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Goldwin, NTT Docomo “Heart Beat Music”, Brand Movie for C3fit IN-Pulse by Goldwin, 2014

In other countries, there are many small-sized creative studios similar to JKD who work with major companies. But I don’t think many studios have the capacity to produce music internally. Is this your intention to differentiate your business in order to work with companies abroad?

Because of the nature of the advertising industry in Japan, traditionally there has only been a small number of creative studios working with major clients independently. In the past few years the industry has begun to evolve as more independent studios who do not have backing from major agencies such as Dentsu, Hakuhodo or foreign agencies like the WPP group, have had the opportunity to collaborate with bigger brands.

As I mentioned earlier, the way we started to handle music production in-house is strongly related to how we evolved from W+K Tokyo Lab and this industry shift was inevitable. For JKD, the synchronization of audio and visual experiences is a unifying theme. It is very important for us to be close to the production team for both audio and visual.

Needless to say, I do consider working internationally. We want to utilize our communication ability since all of our staff and artists can communicate in English. Increasing the number of international projects is one of the objectives in this new phase for JKD.

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Toyota “Kaleidoscope with Mirror Harrier”, Installation, 2015

What inspires you the most in your working field?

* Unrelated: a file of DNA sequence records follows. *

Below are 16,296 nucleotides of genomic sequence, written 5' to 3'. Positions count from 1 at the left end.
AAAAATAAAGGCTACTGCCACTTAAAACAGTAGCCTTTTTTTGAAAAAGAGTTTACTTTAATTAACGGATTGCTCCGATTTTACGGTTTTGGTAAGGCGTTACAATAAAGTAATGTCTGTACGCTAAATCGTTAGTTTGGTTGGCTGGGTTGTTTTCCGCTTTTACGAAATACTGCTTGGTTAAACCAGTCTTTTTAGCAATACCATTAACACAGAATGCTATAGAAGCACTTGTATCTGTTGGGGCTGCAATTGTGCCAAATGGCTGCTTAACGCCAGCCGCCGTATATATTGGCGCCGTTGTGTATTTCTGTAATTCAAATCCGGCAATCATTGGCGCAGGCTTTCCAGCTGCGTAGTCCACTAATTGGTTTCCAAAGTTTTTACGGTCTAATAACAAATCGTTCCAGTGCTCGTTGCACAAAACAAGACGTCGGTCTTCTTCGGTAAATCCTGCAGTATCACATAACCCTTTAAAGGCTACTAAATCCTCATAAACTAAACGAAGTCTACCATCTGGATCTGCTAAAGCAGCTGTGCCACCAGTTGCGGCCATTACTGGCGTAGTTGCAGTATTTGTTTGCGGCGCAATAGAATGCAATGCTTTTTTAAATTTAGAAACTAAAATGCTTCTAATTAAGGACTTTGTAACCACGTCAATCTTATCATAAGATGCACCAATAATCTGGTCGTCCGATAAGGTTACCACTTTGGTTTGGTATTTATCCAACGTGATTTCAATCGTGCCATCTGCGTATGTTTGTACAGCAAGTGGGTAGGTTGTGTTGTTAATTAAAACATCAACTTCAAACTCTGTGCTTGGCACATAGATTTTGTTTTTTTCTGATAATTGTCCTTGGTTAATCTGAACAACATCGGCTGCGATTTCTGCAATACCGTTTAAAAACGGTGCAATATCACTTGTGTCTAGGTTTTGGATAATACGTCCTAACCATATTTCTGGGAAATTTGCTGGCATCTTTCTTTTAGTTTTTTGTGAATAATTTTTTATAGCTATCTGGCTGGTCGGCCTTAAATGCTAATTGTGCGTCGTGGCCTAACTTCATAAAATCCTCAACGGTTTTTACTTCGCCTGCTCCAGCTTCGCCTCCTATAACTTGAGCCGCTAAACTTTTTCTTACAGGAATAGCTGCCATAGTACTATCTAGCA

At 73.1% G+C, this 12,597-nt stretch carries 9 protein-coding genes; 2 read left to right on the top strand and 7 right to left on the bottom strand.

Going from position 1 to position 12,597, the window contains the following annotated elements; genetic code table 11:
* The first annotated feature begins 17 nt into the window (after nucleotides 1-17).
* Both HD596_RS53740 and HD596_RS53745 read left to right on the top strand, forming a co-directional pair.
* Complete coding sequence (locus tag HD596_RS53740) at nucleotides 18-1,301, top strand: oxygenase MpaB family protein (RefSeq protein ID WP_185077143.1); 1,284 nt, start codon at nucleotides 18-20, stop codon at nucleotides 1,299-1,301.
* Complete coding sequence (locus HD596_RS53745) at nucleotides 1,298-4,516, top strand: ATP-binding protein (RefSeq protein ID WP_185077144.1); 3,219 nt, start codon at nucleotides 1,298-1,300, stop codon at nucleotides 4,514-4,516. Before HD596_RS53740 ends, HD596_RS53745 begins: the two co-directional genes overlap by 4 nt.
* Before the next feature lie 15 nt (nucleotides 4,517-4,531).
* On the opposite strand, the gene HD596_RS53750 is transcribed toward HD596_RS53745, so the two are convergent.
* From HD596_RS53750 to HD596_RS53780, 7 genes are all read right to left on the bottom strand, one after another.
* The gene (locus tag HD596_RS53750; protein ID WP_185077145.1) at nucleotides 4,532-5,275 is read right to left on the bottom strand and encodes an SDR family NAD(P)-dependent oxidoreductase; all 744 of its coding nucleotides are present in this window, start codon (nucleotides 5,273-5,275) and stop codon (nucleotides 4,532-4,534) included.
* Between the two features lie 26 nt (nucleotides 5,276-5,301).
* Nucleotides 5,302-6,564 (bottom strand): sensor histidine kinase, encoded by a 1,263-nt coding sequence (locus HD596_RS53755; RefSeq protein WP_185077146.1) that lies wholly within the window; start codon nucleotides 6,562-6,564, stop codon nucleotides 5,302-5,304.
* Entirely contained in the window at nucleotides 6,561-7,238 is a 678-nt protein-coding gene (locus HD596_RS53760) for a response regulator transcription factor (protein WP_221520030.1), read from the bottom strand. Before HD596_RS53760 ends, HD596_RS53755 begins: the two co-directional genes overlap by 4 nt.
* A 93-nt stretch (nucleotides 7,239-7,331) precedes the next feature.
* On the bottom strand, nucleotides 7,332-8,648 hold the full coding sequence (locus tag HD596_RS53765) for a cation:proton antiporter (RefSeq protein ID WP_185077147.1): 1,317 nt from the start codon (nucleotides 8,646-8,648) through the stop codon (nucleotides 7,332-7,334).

When my work captures the perfect synchronicity of music and visual communication, when each frame is tightly synched on-beat, I feel inspired. It is the moment when the music becomes powerful by being integrated with visuals to form a kinship. The visuals then become more alive. I see the potential in this field of expression. As the technology continues to advance, there will be more opportunity and capacity to create something that directly speaks to our five senses.

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JKD Collective 3rd Anniversary Party “MULTIVERSE”, THE ROOM DAIKANYAMA, Tokyo, 2015

Tell me what you are interested in now.

I’m always interested in music. No matter how our lifestyle and economy change, music is always at the core of our ever-changing culture.
I’m always interested to know what kind of music is being played today, and what kind of artists will be coming out in the near future in Japan. I want to produce high quality, live audio and visual experiences by collaborating with these artists.

I am also interested in the city of Tokyo. The city is chaotic yet elegant. To me, Tokyo is becoming more attractive. We suffer both mentally and physically from the nuclear power plant problems after the Great East Japan Earthquake and political confusions. We say, “The more severe our situation becomes, the more creative we will be.” People who are living in Tokyo now have reasons to be here and it is our fate. I want to continue to pay attention to the kind of expressions that will come out of our city.

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JKD Collective, Office, Tokyo

Tell me about your future plan and project.

As JKD, we are currently handling a few brand movies. At the same time, we are producing music for a film, and there are a few sound designing projects. We have received an inquiry about an installation project in Southeast Asia, and we hope it will lead to something good next year.

I plan to establish a new type of music platform “WEM” this fall as our own project. We will select quality audios from Tokyo and release them both domestically and internationally. While it is going to start slowly as a pilot project, I hope to generate a new flow of energy through our network.

Please give a message to young people who hope to participate in production of digital contents.

Let’s work together to make a new movement of creativity from Japan to the rest of the world. There is definitely a stimulating collaboration in this intersection of artistic expression and branding communication. You may be starting as an intern or part-time staff, but if you are interested in our working field, please contact us. (hello@jkdcollective.jp)

Text: Aya Shomura
Translation: Hanae Kawai

[Help wanted] Inviting volunteer staff for contribution and translation. Please e-mail to us.